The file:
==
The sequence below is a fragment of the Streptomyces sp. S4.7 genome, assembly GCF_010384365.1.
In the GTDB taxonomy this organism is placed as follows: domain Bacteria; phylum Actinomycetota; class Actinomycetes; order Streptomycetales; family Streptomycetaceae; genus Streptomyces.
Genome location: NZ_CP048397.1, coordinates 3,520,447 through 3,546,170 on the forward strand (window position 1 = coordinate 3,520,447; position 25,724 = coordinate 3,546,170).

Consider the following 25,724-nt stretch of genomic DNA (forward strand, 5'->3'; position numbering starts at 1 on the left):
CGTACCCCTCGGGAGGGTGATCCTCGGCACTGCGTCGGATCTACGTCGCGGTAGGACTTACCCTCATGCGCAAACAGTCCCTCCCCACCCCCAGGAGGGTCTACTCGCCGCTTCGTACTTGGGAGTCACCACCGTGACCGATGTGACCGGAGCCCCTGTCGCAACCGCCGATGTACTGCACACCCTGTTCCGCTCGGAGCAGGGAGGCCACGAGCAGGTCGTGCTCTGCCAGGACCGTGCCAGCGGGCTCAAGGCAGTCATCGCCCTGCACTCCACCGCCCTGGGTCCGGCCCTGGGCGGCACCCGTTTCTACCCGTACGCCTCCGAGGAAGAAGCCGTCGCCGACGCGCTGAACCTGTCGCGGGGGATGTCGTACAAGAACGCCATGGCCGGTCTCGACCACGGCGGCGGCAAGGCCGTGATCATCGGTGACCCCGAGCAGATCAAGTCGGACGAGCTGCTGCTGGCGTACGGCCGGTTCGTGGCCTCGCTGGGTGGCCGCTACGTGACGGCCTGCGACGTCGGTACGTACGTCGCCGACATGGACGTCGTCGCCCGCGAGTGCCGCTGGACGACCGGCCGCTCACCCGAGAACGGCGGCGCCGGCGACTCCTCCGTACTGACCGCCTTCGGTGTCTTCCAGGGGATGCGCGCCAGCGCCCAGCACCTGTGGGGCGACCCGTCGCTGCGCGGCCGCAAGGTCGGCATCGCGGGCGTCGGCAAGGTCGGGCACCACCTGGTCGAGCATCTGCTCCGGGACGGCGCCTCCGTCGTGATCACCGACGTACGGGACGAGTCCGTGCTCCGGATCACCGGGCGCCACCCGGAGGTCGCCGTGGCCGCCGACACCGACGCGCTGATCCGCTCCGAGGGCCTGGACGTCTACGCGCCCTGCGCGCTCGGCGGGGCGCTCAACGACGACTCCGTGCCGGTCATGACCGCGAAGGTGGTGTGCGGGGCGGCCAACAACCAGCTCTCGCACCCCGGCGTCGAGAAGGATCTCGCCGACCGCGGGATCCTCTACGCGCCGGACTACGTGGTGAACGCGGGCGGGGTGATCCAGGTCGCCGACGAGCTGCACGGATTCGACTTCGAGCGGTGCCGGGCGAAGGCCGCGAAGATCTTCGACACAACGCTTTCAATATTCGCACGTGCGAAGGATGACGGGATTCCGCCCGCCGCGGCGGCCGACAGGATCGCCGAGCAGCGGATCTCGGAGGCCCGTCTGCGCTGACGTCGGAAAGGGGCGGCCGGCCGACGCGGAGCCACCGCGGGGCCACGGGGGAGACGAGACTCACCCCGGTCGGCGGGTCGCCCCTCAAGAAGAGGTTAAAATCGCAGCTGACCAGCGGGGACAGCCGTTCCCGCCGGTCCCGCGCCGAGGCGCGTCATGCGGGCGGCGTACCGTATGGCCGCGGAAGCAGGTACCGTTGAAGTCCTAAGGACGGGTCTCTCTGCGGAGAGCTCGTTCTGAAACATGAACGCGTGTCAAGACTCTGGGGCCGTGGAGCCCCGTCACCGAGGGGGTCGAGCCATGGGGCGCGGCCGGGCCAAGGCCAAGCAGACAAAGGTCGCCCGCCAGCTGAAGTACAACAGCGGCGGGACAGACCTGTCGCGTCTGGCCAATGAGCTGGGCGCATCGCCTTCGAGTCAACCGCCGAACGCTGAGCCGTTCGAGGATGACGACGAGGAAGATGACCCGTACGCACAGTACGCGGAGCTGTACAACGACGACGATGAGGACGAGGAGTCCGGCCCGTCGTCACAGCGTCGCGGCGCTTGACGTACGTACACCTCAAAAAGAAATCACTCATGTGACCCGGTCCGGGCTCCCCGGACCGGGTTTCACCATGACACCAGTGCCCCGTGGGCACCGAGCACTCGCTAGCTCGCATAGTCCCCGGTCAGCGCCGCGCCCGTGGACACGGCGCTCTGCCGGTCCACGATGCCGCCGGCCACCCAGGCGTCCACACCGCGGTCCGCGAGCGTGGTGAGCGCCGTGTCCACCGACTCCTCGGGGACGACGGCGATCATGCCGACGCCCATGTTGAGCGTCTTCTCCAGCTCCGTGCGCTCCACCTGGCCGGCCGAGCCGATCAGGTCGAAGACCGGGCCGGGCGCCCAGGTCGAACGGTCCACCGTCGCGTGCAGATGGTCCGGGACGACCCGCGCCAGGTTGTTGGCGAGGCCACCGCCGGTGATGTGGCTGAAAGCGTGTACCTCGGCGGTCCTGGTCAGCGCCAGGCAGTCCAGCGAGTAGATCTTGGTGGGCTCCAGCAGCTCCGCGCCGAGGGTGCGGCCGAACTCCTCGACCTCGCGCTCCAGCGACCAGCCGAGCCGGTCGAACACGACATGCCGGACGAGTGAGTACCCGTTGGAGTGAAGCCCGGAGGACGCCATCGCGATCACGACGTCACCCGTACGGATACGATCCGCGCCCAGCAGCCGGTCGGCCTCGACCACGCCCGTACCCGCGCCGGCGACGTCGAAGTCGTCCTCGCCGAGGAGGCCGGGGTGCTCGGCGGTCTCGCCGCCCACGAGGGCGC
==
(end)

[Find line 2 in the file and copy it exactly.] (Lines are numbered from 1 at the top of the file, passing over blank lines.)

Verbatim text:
In the GTDB taxonomy this organism is placed as follows: domain Bacteria; phylum Actinomycetota; class Actinomycetes; order Streptomycetales; family Streptomycetaceae; genus Streptomyces.